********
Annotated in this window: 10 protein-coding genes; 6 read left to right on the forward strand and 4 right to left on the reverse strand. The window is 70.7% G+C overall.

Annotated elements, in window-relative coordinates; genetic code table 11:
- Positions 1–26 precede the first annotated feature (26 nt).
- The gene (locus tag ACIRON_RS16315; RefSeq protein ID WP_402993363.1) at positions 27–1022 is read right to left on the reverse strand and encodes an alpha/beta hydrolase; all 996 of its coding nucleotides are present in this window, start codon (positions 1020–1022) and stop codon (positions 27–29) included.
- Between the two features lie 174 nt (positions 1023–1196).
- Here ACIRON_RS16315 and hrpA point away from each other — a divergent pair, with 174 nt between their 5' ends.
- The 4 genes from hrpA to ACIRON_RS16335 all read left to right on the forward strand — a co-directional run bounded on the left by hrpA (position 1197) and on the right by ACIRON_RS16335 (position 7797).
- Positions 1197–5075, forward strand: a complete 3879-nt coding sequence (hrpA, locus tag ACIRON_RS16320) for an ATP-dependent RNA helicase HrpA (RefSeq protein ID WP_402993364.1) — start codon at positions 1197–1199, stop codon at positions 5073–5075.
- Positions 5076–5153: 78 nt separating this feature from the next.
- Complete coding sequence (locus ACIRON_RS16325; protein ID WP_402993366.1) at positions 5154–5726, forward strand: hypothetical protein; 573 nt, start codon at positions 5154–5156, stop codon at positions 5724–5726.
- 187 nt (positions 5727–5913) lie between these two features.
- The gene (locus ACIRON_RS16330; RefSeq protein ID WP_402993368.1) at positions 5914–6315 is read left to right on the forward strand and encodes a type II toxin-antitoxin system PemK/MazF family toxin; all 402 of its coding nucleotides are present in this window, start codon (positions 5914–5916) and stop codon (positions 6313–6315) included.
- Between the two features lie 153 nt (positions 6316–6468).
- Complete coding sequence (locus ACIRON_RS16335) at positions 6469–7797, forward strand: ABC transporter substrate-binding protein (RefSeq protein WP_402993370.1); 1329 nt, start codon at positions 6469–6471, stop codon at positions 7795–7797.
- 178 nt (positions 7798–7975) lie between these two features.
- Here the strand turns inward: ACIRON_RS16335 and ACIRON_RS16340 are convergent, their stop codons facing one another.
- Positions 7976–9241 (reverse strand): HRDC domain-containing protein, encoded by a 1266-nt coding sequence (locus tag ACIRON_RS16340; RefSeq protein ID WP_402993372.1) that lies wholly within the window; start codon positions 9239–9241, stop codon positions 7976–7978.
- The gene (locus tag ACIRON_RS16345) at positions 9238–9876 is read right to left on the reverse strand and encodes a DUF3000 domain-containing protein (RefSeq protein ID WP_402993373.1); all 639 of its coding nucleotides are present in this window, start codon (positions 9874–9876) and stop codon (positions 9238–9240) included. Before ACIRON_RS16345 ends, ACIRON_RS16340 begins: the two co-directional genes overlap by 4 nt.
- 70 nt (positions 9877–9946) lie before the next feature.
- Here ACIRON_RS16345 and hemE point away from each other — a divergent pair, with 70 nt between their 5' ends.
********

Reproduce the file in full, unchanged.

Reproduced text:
Annotated in this window: 10 protein-coding genes; 6 read left to right on the forward strand and 4 right to left on the reverse strand. The window is 70.7% G+C overall.

Annotated elements, in window-relative coordinates; genetic code table 11:
- Positions 1–26 precede the first annotated feature (26 nt).
- The gene (locus tag ACIRON_RS16315; RefSeq protein ID WP_402993363.1) at positions 27–1022 is read right to left on the reverse strand and encodes an alpha/beta hydrolase; all 996 of its coding nucleotides are present in this window, start codon (positions 1020–1022) and stop codon (positions 27–29) included.
- Between the two features lie 174 nt (positions 1023–1196).
- Here ACIRON_RS16315 and hrpA point away from each other — a divergent pair, with 174 nt between their 5' ends.
- The 4 genes from hrpA to ACIRON_RS16335 all read left to right on the forward strand — a co-directional run bounded on the left by hrpA (position 1197) and on the right by ACIRON_RS16335 (position 7797).
- Positions 1197–5075, forward strand: a complete 3879-nt coding sequence (hrpA, locus tag ACIRON_RS16320) for an ATP-dependent RNA helicase HrpA (RefSeq protein ID WP_402993364.1) — start codon at positions 1197–1199, stop codon at positions 5073–5075.
- Positions 5076–5153: 78 nt separating this feature from the next.
- Complete coding sequence (locus ACIRON_RS16325; protein ID WP_402993366.1) at positions 5154–5726, forward strand: hypothetical protein; 573 nt, start codon at positions 5154–5156, stop codon at positions 5724–5726.
- 187 nt (positions 5727–5913) lie between these two features.
- The gene (locus ACIRON_RS16330; RefSeq protein ID WP_402993368.1) at positions 5914–6315 is read left to right on the forward strand and encodes a type II toxin-antitoxin system PemK/MazF family toxin; all 402 of its coding nucleotides are present in this window, start codon (positions 5914–5916) and stop codon (positions 6313–6315) included.
- Between the two features lie 153 nt (positions 6316–6468).
- Complete coding sequence (locus ACIRON_RS16335) at positions 6469–7797, forward strand: ABC transporter substrate-binding protein (RefSeq protein WP_402993370.1); 1329 nt, start codon at positions 6469–6471, stop codon at positions 7795–7797.
- 178 nt (positions 7798–7975) lie between these two features.
- Here the strand turns inward: ACIRON_RS16335 and ACIRON_RS16340 are convergent, their stop codons facing one another.
- Positions 7976–9241 (reverse strand): HRDC domain-containing protein, encoded by a 1266-nt coding sequence (locus tag ACIRON_RS16340; RefSeq protein ID WP_402993372.1) that lies wholly within the window; start codon positions 9239–9241, stop codon positions 7976–7978.
- The gene (locus tag ACIRON_RS16345) at positions 9238–9876 is read right to left on the reverse strand and encodes a DUF3000 domain-containing protein (RefSeq protein ID WP_402993373.1); all 639 of its coding nucleotides are present in this window, start codon (positions 9874–9876) and stop codon (positions 9238–9240) included. Before ACIRON_RS16345 ends, ACIRON_RS16340 begins: the two co-directional genes overlap by 4 nt.
- 70 nt (positions 9877–9946) lie before the next feature.
- Here ACIRON_RS16345 and hemE point away from each other — a divergent pair, with 70 nt between their 5' ends.